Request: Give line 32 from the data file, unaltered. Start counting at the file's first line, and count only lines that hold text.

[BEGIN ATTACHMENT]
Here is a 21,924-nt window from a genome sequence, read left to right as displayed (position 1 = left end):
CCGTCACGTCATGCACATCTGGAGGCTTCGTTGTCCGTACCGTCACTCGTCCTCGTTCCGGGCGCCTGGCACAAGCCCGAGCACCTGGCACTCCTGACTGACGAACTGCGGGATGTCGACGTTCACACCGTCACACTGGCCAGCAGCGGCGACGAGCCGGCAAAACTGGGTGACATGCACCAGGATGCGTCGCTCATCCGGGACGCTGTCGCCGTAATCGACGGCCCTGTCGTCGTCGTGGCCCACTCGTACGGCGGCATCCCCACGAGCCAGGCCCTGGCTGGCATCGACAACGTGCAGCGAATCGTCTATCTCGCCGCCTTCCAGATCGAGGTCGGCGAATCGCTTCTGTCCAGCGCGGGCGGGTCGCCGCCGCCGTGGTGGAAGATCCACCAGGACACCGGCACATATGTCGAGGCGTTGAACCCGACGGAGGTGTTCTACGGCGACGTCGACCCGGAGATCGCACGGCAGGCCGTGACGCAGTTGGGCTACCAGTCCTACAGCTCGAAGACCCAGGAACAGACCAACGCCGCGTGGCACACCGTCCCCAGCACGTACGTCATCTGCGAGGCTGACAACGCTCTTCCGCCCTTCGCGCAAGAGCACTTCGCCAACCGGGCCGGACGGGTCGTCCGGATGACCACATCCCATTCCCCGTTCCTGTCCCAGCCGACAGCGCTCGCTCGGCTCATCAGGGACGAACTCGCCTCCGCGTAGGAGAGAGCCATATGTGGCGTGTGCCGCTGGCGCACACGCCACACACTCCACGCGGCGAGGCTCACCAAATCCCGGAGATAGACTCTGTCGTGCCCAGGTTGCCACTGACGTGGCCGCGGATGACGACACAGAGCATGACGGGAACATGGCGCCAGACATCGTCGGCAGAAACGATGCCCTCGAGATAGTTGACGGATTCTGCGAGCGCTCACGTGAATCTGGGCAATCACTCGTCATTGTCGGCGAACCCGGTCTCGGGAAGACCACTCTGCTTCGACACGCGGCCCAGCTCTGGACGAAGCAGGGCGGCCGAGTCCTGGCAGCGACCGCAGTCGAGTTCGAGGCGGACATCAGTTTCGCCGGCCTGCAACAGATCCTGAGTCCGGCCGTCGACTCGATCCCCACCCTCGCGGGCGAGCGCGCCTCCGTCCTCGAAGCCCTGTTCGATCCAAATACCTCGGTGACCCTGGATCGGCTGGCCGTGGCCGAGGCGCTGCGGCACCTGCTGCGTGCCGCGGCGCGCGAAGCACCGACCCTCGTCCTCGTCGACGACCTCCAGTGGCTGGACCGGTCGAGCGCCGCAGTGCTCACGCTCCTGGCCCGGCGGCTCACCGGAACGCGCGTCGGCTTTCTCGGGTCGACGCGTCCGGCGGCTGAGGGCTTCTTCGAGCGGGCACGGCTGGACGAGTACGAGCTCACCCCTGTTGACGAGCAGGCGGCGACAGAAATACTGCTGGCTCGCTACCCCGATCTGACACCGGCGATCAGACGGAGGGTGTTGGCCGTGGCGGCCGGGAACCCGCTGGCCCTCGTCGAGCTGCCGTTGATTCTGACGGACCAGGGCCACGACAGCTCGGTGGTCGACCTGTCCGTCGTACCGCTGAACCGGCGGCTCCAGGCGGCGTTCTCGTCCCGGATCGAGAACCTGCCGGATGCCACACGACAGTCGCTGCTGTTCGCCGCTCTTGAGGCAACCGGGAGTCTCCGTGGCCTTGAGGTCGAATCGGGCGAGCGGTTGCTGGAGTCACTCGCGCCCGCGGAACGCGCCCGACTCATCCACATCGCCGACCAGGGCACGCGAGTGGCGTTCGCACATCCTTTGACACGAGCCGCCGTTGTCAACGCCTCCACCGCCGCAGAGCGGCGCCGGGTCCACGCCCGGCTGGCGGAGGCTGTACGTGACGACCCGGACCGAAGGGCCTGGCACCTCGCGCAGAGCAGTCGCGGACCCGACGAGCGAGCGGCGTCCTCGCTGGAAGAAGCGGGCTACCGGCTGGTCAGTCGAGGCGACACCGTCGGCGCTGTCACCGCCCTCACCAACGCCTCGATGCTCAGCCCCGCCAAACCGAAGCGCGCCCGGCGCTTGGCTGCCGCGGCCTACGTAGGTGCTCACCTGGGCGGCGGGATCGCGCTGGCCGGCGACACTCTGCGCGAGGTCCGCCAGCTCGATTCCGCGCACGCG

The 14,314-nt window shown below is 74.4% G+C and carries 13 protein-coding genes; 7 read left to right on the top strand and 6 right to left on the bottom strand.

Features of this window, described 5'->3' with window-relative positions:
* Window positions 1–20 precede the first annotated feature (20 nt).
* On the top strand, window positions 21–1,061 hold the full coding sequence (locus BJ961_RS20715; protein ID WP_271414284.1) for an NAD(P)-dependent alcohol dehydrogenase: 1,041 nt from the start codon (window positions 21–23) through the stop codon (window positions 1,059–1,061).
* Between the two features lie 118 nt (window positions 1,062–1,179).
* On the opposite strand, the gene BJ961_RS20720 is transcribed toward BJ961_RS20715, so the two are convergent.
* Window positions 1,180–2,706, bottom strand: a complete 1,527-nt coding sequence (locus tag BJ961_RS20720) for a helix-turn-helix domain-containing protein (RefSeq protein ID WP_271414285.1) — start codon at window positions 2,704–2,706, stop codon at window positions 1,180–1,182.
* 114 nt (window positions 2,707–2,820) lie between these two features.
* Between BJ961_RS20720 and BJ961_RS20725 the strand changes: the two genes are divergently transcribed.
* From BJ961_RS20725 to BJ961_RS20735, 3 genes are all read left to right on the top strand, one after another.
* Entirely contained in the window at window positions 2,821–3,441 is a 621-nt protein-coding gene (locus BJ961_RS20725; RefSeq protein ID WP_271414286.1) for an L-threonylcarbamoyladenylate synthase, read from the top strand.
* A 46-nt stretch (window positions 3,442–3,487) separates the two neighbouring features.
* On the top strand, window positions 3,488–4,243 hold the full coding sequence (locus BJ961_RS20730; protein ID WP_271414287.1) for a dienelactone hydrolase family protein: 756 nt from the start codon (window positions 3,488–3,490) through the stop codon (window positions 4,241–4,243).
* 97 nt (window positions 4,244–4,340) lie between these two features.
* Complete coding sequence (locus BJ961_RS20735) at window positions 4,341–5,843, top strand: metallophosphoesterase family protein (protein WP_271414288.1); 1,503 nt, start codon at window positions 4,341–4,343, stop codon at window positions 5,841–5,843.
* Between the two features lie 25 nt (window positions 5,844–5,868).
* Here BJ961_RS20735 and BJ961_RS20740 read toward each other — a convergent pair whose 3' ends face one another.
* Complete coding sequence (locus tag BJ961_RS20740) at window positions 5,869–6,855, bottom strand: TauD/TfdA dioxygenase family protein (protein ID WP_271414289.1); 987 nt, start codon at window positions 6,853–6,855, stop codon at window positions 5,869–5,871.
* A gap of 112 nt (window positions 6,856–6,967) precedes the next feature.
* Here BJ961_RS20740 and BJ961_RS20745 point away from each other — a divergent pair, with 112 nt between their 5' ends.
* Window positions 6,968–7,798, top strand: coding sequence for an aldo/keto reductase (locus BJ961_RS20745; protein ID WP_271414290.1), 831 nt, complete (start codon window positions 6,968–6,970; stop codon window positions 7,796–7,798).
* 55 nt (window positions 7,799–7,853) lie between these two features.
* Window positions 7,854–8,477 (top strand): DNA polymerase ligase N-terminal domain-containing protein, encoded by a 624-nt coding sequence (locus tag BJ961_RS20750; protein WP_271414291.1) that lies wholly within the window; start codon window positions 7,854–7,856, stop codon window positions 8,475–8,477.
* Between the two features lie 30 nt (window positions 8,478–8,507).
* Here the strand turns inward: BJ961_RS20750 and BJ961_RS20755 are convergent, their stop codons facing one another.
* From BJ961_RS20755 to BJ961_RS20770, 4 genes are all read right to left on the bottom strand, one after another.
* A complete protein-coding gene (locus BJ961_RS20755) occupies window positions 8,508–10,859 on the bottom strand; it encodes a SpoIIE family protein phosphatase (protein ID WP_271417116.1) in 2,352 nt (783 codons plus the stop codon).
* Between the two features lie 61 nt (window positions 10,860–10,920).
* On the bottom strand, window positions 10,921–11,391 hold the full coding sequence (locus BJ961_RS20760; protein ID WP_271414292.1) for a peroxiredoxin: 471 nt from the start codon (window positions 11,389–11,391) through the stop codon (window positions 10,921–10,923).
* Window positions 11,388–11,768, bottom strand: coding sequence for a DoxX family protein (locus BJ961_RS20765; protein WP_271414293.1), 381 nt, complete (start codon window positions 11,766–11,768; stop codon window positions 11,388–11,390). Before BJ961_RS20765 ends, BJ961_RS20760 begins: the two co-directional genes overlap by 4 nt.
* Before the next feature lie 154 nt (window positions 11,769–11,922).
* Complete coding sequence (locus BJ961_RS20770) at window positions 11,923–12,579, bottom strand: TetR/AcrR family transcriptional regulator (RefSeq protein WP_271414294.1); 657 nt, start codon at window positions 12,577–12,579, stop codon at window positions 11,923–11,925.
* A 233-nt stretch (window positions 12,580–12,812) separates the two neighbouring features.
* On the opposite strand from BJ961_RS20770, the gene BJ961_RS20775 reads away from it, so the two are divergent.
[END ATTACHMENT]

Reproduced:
* Window positions 11,388–11,768, bottom strand: coding sequence for a DoxX family protein (locus BJ961_RS20765; protein WP_271414293.1), 381 nt, complete (start codon window positions 11,766–11,768; stop codon window positions 11,388–11,390). Before BJ961_RS20765 ends, BJ961_RS20760 begins: the two co-directional genes overlap by 4 nt.